Childhood internalizing symptoms are negatively associated with early adolescent alcohol use.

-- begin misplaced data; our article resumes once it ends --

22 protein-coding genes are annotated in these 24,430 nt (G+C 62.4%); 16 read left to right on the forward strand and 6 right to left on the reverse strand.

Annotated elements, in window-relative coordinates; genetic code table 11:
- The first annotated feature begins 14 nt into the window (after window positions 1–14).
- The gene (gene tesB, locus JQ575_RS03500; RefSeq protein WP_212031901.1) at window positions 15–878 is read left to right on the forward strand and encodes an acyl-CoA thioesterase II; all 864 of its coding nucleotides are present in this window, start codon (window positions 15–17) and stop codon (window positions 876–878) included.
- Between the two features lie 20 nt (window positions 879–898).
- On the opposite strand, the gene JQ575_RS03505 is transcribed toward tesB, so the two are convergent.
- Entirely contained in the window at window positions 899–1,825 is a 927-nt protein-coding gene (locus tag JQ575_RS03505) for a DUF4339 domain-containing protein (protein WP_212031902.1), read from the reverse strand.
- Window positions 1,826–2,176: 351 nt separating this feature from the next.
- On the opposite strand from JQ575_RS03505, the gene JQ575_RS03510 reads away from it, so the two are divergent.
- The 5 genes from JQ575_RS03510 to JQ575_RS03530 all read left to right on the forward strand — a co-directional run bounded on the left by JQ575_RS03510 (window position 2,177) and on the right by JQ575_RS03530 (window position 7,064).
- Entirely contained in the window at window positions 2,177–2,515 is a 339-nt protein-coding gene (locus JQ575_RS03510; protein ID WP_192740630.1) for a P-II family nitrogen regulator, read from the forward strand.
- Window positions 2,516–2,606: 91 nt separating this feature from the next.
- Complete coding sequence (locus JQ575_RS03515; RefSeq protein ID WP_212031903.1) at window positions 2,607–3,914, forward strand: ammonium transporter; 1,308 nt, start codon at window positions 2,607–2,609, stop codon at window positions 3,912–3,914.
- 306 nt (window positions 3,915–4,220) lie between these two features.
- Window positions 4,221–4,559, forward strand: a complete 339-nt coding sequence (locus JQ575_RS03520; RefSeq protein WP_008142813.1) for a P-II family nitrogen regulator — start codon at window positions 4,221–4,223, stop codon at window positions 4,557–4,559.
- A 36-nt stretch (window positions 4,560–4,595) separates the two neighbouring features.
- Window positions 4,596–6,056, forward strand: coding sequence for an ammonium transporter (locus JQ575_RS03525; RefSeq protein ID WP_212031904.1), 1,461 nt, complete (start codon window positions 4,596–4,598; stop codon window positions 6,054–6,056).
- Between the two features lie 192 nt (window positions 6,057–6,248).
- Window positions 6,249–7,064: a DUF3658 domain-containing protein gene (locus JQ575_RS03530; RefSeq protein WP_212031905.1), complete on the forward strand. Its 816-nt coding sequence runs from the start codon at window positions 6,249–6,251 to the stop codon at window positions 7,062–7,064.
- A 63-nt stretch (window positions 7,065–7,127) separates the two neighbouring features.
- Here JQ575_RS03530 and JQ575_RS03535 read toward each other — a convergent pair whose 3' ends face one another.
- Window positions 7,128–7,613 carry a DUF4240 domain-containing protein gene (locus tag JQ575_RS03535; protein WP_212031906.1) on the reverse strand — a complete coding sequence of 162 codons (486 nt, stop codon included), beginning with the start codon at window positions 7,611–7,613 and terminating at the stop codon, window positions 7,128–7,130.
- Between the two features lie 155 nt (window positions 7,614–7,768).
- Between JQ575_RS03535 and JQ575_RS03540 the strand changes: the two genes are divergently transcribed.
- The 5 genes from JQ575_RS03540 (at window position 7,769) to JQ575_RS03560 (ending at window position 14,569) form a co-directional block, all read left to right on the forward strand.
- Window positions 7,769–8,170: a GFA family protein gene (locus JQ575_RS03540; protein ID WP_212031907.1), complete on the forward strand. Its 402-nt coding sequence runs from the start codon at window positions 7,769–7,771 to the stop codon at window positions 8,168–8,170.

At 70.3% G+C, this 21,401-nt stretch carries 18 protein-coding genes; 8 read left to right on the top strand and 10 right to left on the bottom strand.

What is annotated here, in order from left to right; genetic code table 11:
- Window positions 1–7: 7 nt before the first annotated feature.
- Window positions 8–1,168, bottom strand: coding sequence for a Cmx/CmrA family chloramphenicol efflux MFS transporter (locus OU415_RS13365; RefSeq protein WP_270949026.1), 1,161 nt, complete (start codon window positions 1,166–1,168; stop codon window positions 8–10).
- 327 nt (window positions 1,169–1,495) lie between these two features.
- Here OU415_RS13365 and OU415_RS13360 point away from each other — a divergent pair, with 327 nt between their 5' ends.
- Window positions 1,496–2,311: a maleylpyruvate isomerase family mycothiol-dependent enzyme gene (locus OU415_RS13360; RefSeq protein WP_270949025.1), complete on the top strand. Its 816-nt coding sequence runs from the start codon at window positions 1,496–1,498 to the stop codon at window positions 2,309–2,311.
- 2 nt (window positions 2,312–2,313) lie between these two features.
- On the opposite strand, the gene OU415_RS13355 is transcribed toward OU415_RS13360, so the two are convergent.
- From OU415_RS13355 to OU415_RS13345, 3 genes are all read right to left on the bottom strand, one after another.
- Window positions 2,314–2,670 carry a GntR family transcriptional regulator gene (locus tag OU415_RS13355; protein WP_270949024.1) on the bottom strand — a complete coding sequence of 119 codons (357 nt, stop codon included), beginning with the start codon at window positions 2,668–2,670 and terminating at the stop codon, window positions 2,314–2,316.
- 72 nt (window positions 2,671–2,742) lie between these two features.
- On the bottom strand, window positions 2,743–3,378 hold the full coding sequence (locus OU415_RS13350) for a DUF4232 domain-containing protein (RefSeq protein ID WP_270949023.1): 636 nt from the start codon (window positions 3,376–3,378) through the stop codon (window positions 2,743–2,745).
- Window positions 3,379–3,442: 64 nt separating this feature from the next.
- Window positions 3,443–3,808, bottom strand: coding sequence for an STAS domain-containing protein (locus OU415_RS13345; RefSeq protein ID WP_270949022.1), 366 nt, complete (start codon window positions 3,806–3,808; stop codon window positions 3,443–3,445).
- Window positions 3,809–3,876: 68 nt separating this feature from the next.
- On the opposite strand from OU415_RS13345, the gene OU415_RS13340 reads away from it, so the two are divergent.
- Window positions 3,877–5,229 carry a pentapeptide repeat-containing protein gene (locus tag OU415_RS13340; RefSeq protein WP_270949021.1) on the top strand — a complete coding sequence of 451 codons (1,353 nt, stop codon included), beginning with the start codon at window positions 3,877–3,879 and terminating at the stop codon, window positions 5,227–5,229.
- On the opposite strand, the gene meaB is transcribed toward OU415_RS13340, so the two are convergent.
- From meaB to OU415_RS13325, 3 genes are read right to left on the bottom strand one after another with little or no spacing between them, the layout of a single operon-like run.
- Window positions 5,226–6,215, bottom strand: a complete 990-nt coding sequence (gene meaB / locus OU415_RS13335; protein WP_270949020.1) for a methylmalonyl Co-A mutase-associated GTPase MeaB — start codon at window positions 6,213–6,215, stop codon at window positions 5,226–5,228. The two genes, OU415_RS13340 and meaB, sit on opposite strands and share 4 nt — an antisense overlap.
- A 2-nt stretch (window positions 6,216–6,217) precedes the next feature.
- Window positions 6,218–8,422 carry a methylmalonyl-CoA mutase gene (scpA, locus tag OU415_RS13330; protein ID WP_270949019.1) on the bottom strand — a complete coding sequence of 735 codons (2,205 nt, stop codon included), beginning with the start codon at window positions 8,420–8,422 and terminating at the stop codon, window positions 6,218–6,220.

Background: The relationship between childhood internalizing problems and early adolescent alcohol use has been infrequently explored and remains unclear. Methods: We employed growth mixture modeling of internalizing symptoms for a large, population-based sample of U.K. children (the Avon Longitudinal Study of Parents and Children Cohort) to identify trajectories of childhood internalizing symptoms from age 4 through age 11.5. We then examined the relationship between membership in each trajectory and alcohol use in early adolescence (reported at age 13.8). Results: Overall, children experiencing elevated levels of internalizing symptoms were less likely to use alcohol in early adolescence. This finding held true across all internalizing trajectories; that is, those exhibiting increasing levels of internalizing symptoms over time, and those whose symptoms desisted over time, were both less likely to use alcohol than their peers who did not exhibit internalizing problems. Conclusions: We conclude that childhood internalizing symptoms, unlike adolescent symptoms, are negatively associated with early adolescent alcohol experimentation. Additional studies are warranted to follow up on our preliminary evidence that symptoms of phobia and separation anxiety drive this effect.